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They did the thing I suggested at 9th and Mercer, and it almost works!

They did it! The Seattle Department of Transportation changed the order of the traffic signals at 9th Ave N and Mercer Street to allow straight traffic, the bike lane and the crosswalk to go before the left turns. This was an idea I first suggested more than six years ago shortly after the new Mercer Street configuration opened. I then made a longer video and post about the idea in April 2022 when I was biking through there every day while doing preschool transportation. Every single time my kid and I tried to get through here heading northbound during the early evening commute, left-turning traffic from southbound 9th Ave would block the bike lane and crosswalk.

I am barely exaggerating when I say “every time.” It was a very uncomfortable and potentially dangerous situation. One of the most common reader complaints I get from folks via social media or email are about this intersection. It is very well-used, providing the most popular connection between the city center and bike routes to most points north. There are no easy solutions to backed-up traffic on Mercer Street since those are caused by traffic getting onto I-5, but surely the city could at least do something to keep the bike and crosswalk open, right?

I am not a signals engineer, but I thought I had a simple fix: Just change the order of the lights. And after more than half a decade, they did it. And the results are…I think pretty good but not perfect!

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I do not have hard data, but I do have footage from before and after since I stood out there for about an hour in 2022 when making my first video. The new signal order does work how I hoped it would, keeping the bike lane and crosswalk clear much more often than before. However, it’s not completely fixed. People on Mercer still often block the box by pulling forward before there is space for their vehicles on the other side. It does not happen as often as before, but it does still happen. I also suspect that the timeframe for blockages is shorter now. I saw almost no blockages until a little after 4 when traffic levels begin to peak. Before, the blocking seemed to begin as soon as traffic was even a little heavy. There were also signal cycles around 4:30 that were fully clear, something that almost never happened before. But keeping people safe and providing an accessible street crossing more of the time still isn’t good enough.

Watching the intersection also highlighted the other inherent safety problems at this intersection as well as many others on Mercer Street. The corner turn radii are so wide that right-turning cars are extra problematic. I saw a lot of near misses, especially between right-turners and people using the crosswalk. People driving can turn quickly into any one of three lanes, and the crosswalk users must travel a surprisingly long distance across all these lanes, leaving them exposed. The city should consider either banning right turns entirely or constructing a physical curb extension or bike lane protection island of some kind so that people turning must make slower and more careful turns. The current design does not work and is not safe. You don’t need to stand out there for very long before you witness a scary interaction. The issue is not that a few people are behaving badly (though some certainly do), it’s a design problem.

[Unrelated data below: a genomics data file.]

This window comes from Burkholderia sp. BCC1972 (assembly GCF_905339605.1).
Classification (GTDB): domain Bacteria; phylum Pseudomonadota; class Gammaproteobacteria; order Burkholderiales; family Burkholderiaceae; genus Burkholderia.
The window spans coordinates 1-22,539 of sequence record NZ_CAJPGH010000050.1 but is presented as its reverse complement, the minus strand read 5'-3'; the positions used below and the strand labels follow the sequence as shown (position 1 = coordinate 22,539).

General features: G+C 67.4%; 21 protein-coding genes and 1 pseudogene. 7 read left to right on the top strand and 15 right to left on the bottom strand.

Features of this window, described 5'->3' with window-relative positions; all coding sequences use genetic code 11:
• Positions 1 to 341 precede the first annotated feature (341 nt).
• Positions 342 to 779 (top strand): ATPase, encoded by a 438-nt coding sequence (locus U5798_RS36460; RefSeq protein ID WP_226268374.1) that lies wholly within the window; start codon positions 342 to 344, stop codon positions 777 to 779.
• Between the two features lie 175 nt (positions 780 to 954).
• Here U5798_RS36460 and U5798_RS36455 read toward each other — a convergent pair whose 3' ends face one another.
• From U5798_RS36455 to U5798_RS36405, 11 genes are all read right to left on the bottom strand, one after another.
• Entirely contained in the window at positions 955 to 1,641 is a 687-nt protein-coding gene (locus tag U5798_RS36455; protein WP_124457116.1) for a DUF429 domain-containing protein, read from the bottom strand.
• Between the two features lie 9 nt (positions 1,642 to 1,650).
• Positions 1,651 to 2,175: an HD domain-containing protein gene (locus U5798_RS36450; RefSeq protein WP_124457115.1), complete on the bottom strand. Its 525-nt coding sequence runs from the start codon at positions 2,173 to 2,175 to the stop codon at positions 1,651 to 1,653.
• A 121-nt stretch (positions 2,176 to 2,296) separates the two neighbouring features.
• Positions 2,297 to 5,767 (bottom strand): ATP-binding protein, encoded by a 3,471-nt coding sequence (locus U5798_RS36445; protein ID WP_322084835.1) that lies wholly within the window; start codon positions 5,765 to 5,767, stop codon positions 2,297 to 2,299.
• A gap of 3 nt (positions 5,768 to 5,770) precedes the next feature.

Have you noticed an improvement in this intersection recently? Let us know in the comments below.

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10 responses to “They did the thing I suggested at 9th and Mercer, and it almost works!”

  1. Ian Kell

    Tom I bike commute this intersection daily, and the new signal timing works so much better for northbound bikers! thanks!

  2. SeaAnita

    Yay! It’s about time!

    I sent email to my councilman, Dan Strauss, several times about this intersection. Never heard from him….just crickets. Glad your hard work and videos about his finally got someone’s attention!

  3. Al Dimond

    It has been a lot better for northbound biking but… there’s a gulf between, “almost works”, and, “works”, and that gulf is about the distance from the middle of the bike lane to the middle of the crosswalk. That is: in my observation, biking north, when i get the green light the cars are usually just about beyond the bike lane, but still fully blocking the crosswalk, at least at the beginning of the phase.

    As far as fixes for this go, I wouldn’t have a problem with enforcement being one arm of it. I think it would be unfair to ticket left-turning box-blockers at huge intersections like this since they don’t have a good view of whether they’re going to clear the intersection at the point they have to decide whether to enter the intersection. For straight-through traffic I have no such objection, especially for drivers that enter the intersection well into the caution phase. We could give them this incentive.

    On top of this, if we’re really serious about protecting pedestrians, we could use some of the sensor technology we have installed at this intersection to make sure pedestrians have enough time to cross Mercer after the crosswalk is clear by ensuring the walk count-down doesn’t start until a few seconds after the crosswalk is clear. If the sensors installed currently aren’t sufficient to detect whether the crosswalk is clear… then I guess install more sensors or cameras. This may not be a standard feature of the ITS system (I don’t know much about that) but Seattle has been willing to do weird experimental stuff in the past… maybe we could make a feature request to the vendor or hack up some custom stuff. I’m not a huge fan of the general idea of ITS (add more computers to fit more cars down the roads) but if we’re gonna have all this stuff we might as well find applications for basic accessibility…